Matt Barber
Recommend this article

After the most recent GOP presidential debate, reasonable people can disagree as to who came out on top. It was abundantly clear, however, who was smothered beneath the pile.

As Ron Paul waxed naive from his perch in Sioux City, Iowa, on issues ranging from foreign policy to judicial activism, one could almost hear his campaign bus tires deflate. Although some polls indicate that Mr. Paul has surged in Iowa, most national polls suggest that, beyond a relatively fixed throng of blindly devoted “Paulbots,” support for the eccentric Texas lawmaker has a concrete ceiling.

Mr. Paul did himself no favors during the debate. Afterward, former Iowa House Speaker Christopher C. Rants blogged, “Ron Paul finally lit a match after dousing himself with gasoline.”

Putting aside for a moment Mr. Paul’s leftist policies on a variety of social issues ranging from his unwavering support for newfangled “gay rights” – to include open homosexuality in the military – to advocacy for across-the-board legalization of illicit drugs, Mr. Paul demonstrated that he has a dangerous, fundamental misunderstanding of the threat posed to every American citizen by radical Islam. This alone disqualifies him for serious consideration as our future Commander in Chief.

During the debate, moderator Bret Baier asked Mr. Paul: “Many Middle East experts now say Iran may be less than one year away from getting a nuclear weapon. … Even if you had solid intelligence that Iran was in fact going to get a nuclear weapon, President Paul would remove the U.S. sanctions on Iran - including those added by the Obama administration. So, to be clear, GOP nominee Paul would be running left of President Obama on Iran?”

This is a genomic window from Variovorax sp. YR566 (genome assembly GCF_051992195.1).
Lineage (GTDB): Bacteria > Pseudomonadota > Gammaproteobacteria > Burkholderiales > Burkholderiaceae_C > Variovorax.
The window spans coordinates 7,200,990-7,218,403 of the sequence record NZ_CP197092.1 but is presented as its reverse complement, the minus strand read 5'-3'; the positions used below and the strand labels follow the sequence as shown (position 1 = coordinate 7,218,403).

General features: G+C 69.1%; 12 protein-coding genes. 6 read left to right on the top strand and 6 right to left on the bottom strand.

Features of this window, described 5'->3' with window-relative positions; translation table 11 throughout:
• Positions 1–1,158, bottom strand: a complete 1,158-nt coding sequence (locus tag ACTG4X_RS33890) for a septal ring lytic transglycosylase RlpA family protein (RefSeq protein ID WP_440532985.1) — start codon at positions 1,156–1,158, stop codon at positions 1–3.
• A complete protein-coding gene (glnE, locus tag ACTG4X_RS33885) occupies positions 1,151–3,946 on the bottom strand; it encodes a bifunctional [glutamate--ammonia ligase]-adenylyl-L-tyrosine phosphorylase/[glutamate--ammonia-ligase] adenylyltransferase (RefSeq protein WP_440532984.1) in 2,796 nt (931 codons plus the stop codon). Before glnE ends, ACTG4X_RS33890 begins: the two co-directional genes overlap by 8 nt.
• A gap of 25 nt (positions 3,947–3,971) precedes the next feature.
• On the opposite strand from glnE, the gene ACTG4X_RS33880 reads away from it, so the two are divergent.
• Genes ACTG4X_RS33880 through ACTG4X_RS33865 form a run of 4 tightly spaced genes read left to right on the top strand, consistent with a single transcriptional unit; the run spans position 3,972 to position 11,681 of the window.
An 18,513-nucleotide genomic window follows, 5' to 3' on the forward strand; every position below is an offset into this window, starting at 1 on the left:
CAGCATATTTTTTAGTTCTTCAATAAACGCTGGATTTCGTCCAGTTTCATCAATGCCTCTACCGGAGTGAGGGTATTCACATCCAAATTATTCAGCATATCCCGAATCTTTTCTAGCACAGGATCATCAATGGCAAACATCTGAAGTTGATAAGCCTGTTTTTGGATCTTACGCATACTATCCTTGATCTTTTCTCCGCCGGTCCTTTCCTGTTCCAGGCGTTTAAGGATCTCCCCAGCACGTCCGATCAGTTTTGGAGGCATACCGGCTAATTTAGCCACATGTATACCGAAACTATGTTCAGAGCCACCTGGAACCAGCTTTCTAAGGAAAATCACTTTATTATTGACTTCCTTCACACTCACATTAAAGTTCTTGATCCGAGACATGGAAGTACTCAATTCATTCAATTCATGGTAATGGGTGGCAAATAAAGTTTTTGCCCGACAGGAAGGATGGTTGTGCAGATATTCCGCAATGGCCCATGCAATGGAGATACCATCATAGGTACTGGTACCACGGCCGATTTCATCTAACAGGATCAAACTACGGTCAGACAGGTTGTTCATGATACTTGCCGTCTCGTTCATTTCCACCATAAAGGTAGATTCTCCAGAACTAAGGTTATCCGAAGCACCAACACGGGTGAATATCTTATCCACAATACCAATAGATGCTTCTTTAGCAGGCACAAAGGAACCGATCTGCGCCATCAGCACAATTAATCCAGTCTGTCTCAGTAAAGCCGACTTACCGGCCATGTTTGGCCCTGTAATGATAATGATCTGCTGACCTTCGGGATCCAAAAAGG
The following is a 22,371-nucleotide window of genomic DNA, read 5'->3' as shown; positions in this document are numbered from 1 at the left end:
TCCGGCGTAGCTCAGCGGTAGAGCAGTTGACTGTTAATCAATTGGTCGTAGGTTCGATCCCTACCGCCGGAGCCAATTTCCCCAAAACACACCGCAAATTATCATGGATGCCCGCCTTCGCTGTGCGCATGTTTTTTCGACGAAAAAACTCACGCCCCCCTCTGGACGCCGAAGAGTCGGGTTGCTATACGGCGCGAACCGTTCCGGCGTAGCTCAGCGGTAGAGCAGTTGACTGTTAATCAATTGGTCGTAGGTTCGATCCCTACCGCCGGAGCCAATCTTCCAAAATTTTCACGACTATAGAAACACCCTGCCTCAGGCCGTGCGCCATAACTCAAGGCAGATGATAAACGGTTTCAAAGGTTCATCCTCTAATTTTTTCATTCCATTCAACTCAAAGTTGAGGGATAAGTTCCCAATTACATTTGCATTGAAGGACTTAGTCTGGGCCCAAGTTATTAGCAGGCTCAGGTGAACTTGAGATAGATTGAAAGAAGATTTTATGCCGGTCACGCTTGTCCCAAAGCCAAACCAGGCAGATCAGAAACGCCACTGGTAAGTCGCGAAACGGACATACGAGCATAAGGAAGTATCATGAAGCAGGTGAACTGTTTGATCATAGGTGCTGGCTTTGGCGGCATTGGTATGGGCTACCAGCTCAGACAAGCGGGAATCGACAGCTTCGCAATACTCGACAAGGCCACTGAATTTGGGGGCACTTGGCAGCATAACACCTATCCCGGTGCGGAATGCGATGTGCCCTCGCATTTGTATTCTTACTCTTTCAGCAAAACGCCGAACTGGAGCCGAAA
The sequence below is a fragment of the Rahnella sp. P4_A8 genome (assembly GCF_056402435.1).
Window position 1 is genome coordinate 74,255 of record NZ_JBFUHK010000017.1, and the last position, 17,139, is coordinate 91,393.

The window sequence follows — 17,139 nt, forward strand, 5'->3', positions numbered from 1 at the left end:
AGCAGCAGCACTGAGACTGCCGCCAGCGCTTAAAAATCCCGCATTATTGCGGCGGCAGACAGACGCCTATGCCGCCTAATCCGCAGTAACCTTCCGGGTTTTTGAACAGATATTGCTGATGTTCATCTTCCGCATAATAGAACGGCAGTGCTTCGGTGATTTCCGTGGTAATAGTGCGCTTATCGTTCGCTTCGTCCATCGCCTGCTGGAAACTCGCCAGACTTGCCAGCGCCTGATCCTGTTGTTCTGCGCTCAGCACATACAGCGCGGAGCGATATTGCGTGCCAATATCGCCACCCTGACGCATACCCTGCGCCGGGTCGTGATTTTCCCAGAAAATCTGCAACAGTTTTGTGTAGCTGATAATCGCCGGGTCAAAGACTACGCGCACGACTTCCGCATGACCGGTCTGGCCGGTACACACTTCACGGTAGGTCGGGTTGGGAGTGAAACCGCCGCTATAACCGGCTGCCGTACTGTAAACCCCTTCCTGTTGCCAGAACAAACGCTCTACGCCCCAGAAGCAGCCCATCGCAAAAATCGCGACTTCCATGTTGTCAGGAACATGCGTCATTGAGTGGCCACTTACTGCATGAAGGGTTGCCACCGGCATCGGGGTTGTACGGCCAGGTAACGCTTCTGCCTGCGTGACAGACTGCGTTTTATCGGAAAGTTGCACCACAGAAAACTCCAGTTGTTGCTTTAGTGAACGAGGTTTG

Mr. Paul responded: “But I’d be running with the American people because it would be a much better policy.” (The only American people running with this policy risk running the rest of us off a cliff.)

He went on to reject a U.N. agency report that indicates Iran is within months of developing nuclear weaponry, calling it “war propaganda.” He then spouted the same anti-American talking points we’ve come to expect from the hard-left “progressive” establishment, blaming America for Iran’s efforts to go nuclear.

In defense of Islamic terrorists, not unlike those responsible for Sept. 11, Mr. Paul said, “Yeah, there are some radicals, but they don’t come here to kill us because we’re free and prosperous. … They come here and want to do us harm because we’re bombing them.

Recommend this article

Matt Barber

Matt Barber is founder and editor-in chief of BarbWire.com. He is an author, columnist, cultural analyst and an attorney concentrating in constitutional law. Having retired as an undefeated heavyweight professional boxer, Matt has taken his fight from the ring to the culture war. (Follow Matt on Twitter: @jmattbarber).